In the early years of the 21st century, homelessness continues to be a social problem of enormous public health significance. In mid-20th century America, observed homelessness was rare. However, in the late 1970s, homelessness increased sharply and has persisted for nearly three decades.
The Department of Housing and Urban Developments Annual Homeless Assessment Report to Congress (HUD, 2007) indicates that on a single day in January, 2005 there were 754,147 sheltered and unsheltered homeless persons in the United States. This point-in-time estimate represents less than 0.3 percent of the total population. When contrasted with prior estimates, findings suggest that the size of the homeless population has not changed significantly in the past decade.
The majority of people who ever experience homelessness are able to return to conventional housing within a brief period of time. In a study of shelter use in Philadelphia, Metraux et al. (2001) found that three-quarters of the people who used emergency shelters were homeless only once or twice, and most stayed for less than 60 days. A smaller number of people, however, remain homeless much longer. At any point in time, this group comprises a large proportion of the homeless population. The one-week prevalence estimate in the National Survey of Homeless Assistance Providers and Clients (NSHAPC) indicated that about one-fourth of the homeless population experienced spells of homelessness lasting over four years or had numerous homeless episodes (Burt et al., 2001). These chronically homeless individuals present a huge challenge for providers and policymakers because they use a disproportionate share of public services but remain vulnerable to continued homelessness.
Despite the daunting challenges presented by chronic homelessness, there is a glimmer of optimism that the winds of change in policy and program development are thrusting new energy into the search for viable solutions. New approaches to service delivery and provision of housing targeted at this population have been developed. Some of these interventions are becoming widely recognized as evidence-based. In the last 5 to 10 years, there has been a convergence of opinion among advocates and policymakers at all levels of government that chronic homelessness need not exist in the United States. Momentum around this issue started to build in 2000 when the National Alliance to End Homelessness (NAEH) released a plan to end homelessness in 10 years. Shortly afterward, Secretary Mel Martinez of the U.S. Department of Housing and Urban Development (USDHUD) endorsed the goal of ending chronic homelessness, and the Bush Administration affirmed this goal in its FY2003 budget. In 2002, the Millennial Housing Commission, appointed by a bipartisan committee in Congress, called for ending chronic homelessness through the creation of 150,000 units of supportive housing, and the Administration reactivated the federal Interagency Council on Homelessness (ICH). Beginning in FY2003, the Collaborative Initiative to Help End Chronic Homelessness was launched with funding provided by the HUD, the Substance Abuse and Mental Health Services Administration (SAMHSA), the Health Resources and Services Administration (HRSA) and the Department of Veterans Affairs (VA), with coordination by the ICH. Policy Academies on Chronic Homelessness in which teams implement a plan to address chronic homelessness have been established in every state and territory (see www.hrsa.gov/homeless).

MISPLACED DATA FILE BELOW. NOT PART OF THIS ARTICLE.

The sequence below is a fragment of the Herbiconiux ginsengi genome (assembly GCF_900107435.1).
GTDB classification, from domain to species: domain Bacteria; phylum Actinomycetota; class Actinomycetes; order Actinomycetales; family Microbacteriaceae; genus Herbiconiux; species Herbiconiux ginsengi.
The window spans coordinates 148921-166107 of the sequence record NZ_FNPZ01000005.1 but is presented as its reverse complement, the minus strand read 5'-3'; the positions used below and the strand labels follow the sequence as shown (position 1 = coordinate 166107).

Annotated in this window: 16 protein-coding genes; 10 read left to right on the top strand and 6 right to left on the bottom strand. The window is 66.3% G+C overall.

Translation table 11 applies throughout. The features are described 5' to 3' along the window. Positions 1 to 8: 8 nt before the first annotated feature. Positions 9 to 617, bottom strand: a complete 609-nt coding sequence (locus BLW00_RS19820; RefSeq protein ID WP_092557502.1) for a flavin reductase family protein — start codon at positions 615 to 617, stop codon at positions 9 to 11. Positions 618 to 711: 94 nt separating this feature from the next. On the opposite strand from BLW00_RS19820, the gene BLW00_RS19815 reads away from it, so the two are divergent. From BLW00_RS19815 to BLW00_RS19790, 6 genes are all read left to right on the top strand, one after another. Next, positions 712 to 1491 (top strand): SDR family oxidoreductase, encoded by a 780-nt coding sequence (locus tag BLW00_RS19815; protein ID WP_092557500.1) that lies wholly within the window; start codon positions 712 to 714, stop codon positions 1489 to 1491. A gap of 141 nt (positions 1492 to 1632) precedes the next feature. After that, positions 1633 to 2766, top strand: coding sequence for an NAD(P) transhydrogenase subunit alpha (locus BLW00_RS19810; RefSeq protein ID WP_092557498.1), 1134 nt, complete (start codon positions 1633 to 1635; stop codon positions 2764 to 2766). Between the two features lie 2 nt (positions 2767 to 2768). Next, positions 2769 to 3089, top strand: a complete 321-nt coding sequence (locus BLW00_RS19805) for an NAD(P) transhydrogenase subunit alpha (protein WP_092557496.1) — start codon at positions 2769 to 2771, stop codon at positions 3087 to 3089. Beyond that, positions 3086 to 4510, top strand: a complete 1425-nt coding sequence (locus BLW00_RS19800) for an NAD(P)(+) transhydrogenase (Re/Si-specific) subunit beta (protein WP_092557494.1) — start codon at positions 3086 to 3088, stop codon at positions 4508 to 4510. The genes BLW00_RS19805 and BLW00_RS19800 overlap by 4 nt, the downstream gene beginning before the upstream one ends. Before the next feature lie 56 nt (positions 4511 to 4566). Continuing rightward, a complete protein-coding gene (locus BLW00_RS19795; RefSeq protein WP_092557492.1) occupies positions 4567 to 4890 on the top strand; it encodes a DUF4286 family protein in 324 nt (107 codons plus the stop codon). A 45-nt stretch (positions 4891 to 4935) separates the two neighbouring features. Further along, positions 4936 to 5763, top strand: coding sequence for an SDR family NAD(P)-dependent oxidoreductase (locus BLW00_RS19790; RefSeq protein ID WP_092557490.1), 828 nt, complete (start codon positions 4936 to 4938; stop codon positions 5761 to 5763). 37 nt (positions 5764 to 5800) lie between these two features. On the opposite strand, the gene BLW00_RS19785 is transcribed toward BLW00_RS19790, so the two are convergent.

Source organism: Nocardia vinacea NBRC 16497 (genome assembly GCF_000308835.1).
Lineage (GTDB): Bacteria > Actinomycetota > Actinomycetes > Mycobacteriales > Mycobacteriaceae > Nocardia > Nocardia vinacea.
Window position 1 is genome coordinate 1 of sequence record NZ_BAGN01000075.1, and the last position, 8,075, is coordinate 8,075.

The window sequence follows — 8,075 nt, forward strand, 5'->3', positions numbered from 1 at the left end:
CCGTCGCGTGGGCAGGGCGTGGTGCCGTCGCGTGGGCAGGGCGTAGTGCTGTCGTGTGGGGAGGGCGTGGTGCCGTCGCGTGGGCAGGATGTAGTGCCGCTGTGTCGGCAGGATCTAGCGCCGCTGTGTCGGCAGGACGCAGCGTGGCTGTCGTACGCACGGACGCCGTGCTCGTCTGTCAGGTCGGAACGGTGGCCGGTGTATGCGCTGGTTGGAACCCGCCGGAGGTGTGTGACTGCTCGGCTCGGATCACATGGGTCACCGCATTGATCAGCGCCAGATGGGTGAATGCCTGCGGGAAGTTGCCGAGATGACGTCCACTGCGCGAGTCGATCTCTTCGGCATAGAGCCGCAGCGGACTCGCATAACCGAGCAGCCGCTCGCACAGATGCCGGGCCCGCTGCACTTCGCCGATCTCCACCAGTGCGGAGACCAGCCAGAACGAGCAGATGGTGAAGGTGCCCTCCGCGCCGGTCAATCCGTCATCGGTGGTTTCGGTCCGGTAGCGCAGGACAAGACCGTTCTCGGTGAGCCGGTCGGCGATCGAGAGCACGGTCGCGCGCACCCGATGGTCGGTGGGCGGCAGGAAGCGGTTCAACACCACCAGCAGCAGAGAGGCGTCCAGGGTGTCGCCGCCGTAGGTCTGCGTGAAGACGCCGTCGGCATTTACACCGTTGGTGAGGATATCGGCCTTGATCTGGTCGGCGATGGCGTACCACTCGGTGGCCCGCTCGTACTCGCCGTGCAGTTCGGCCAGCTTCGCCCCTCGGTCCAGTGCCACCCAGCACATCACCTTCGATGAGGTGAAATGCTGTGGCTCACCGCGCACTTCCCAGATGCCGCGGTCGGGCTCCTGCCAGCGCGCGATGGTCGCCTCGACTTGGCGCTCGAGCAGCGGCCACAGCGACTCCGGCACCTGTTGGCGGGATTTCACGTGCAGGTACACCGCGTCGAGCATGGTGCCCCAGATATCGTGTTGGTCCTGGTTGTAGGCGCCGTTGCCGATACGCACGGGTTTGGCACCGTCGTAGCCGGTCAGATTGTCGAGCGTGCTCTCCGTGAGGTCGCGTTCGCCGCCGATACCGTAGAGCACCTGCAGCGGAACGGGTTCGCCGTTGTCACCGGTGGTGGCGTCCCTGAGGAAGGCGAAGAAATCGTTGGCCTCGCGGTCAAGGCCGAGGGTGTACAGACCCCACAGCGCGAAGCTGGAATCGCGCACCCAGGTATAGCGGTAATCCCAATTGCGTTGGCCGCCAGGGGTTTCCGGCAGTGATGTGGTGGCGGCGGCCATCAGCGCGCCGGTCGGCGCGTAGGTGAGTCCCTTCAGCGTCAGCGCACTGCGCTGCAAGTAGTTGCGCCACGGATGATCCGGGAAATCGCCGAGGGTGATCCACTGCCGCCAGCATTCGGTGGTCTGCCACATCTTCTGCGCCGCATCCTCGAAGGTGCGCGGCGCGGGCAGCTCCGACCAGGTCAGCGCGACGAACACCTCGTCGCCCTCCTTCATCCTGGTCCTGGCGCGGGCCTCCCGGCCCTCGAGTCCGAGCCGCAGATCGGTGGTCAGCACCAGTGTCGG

Since 2003, a growing number of communities have developed policy and program strategies that are informed by more rigorous local estimates of the number of homeless individuals and an increased understanding of the nature of chronic homelessness. These efforts are starting to bear fruit. There are early signs that the number of chronically homeless people in shelters and in the streets is declining in some localities (NAEH, 2006a).
This manuscript is focused on chronically homeless single disabled adults, clearly a most vulnerable segment of the homeless population. While it is likely that some youth under the age of 18 also experience long-term homelessness, the lack of information on the course of youth homelessness underscores the need for further study of this population. Here we describe the numbers, characteristics, and service needs of adults who are chronically homeless, present a synthesis of the research literature on service and housing interventions, and discuss the implications of research findings for services and for future research on preventing and ending chronic homelessness. As a caveat, we note that most of the research on disabled homeless adults does not specify the extent of residential instability of study participants, although undoubtedly chronically homeless people have been included in such investigations. We present findings from studies of chronically homeless people when available, and extrapolate from studies of homeless people in general when homeless chronicity has not been specified.